Learn about the OSD Educational Programs and Operations Replacement Levy

Middle school classroom photoThe Olympia School Board has unanimously agreed to place an Educational Programs and Operations Replacement Levy proposal before voters on the February 11, 2020 Special Election ballot.

The proposed levy is not a new tax. The measure on the February 2020 ballot would replace an expiring four-year educational programs levy approved by voters in February 2016.

School levies are the only locally approved ballot measures that directly pay for classroom and educational needs of students not funded by the state.

Levy funds would provide classroom and districtwide support staff not funded through state basic education such as paraeducators, school nurses, social and mental health supports and security staff. Funds would also provide enhanced education to students with disabilities and support middle and high school athletic and extracurricular activities, transportation outside of the basic school day, visual and performing arts programs, staff professional development, and maintenance and operations not funded through state basic education.

“This renewal levy continues the district’s efforts, as outlined in our Strategic Plan, to prepare students for success now and into the future,” said School Board President Joellen Wilhelm. It creates opportunities for our students to build knowledge and skills to meet their individual goals.”

The levy would raise an estimated $133.6 million over four years (2021-24), or an average of $33.4 million per year. The proposed $2.50 maximum tax rate for the Educational Programs and Operations Replacement Levy in each of the upcoming four years is one cent more than in 2020.

The estimated levy rate depends on the final dollar amount of assessed value of property within the school district. State law limits school districts to collect a maximum of $2.50 per $1,000 of assessed valuation for Educational Programs and Operations levies; the rate may be lower than $2.50 per $1,000 of assessed valuation but it cannot be more than $2.50.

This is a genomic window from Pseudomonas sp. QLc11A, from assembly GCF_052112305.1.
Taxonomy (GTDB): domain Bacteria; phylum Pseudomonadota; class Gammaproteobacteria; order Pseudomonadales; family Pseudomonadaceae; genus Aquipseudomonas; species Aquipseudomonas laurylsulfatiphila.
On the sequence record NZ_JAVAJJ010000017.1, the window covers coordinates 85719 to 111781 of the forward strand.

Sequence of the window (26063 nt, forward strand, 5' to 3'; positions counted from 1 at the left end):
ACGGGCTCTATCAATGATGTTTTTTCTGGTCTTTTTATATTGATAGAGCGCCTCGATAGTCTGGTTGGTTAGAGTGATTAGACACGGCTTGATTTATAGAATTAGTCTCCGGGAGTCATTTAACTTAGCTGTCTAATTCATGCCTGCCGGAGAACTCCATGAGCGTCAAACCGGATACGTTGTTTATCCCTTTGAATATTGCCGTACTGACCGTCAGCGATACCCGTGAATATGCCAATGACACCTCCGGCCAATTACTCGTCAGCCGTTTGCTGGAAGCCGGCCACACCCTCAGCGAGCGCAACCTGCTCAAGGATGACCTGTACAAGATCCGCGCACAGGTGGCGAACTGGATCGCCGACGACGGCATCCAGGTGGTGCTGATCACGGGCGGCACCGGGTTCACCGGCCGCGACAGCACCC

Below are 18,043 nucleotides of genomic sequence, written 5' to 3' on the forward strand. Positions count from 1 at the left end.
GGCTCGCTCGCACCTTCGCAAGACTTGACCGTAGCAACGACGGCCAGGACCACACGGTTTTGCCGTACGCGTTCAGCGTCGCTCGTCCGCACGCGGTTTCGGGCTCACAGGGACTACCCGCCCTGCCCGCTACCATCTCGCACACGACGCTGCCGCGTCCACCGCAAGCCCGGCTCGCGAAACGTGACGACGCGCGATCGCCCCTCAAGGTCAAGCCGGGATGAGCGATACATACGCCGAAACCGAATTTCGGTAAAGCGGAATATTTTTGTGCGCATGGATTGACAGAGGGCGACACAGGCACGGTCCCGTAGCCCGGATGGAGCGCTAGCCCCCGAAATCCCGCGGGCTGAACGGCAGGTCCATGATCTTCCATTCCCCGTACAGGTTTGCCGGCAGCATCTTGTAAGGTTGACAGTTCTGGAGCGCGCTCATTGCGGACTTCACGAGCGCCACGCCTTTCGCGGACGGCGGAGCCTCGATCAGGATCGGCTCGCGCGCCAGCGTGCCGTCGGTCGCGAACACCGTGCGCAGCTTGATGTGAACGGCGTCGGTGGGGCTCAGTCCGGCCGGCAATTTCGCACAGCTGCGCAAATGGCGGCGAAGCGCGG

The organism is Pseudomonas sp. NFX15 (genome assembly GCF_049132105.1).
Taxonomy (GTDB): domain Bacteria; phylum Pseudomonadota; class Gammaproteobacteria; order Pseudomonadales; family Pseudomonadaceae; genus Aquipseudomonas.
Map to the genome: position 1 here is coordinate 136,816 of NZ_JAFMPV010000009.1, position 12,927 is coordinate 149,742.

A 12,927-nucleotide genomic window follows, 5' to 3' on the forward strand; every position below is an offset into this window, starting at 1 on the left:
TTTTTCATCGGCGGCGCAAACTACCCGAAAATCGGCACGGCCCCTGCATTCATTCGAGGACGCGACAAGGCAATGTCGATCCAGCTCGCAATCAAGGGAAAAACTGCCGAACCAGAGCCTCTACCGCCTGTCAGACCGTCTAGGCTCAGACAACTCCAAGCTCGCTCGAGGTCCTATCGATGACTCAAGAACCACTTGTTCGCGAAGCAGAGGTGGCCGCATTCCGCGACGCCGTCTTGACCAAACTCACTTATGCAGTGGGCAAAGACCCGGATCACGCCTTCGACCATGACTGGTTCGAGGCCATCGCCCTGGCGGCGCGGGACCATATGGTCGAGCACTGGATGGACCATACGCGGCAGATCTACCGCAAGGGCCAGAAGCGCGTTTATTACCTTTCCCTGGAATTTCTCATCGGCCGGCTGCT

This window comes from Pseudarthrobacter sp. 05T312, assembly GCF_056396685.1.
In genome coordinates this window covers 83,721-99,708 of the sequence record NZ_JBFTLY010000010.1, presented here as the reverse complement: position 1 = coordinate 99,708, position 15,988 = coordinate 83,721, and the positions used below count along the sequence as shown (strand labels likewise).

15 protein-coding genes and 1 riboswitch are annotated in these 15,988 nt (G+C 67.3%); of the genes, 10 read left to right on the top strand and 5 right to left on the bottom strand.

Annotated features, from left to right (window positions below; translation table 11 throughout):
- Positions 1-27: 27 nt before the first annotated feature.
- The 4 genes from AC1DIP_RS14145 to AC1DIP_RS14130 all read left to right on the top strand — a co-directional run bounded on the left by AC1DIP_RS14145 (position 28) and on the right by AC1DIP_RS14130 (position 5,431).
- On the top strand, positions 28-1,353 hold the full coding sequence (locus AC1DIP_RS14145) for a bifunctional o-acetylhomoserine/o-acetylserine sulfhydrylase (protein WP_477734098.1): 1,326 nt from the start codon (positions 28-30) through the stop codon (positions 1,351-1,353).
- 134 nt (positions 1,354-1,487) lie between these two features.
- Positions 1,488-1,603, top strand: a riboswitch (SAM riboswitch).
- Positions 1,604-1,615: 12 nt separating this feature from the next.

Using the projected rate of $2.50 per $1,000 of assessed valuation, the owner of a $250,000 home would pay about $52 a month, or $625 per year, for the replacement levy.

The proposed replacement levy tax, combined with the Olympia School District voter-approved school construction bonds and the technology and safety levy, would keep overall tax rates below 2020 levels. The total projected tax rate over the four years would be between $4.84 and $5.05 per $1,000 of assessed valuation, which is less than the $5.15 tax rate in 2020.

For more specifics on the replacement levy proposal, including a list of frequently asked questions, visit the Levy 2020 webpage on the Olympia School District website.

Schools announce winter holiday concerts

Three students play violinsStaff are invited to enjoy winter holiday concerts scheduled throughout the Olympia School District. Concerts already held will be removed daily from the following concert schedule:

Olympia Regional Learning Academy Winter Concert
Dec. 10, at Olympia Regional Learning Academy 2:15 p.m.

Centennial ES Band & Strings Concert
Dec. 10 at Centennial ES; 2:30 p.m.

Reeves MS Choir Concert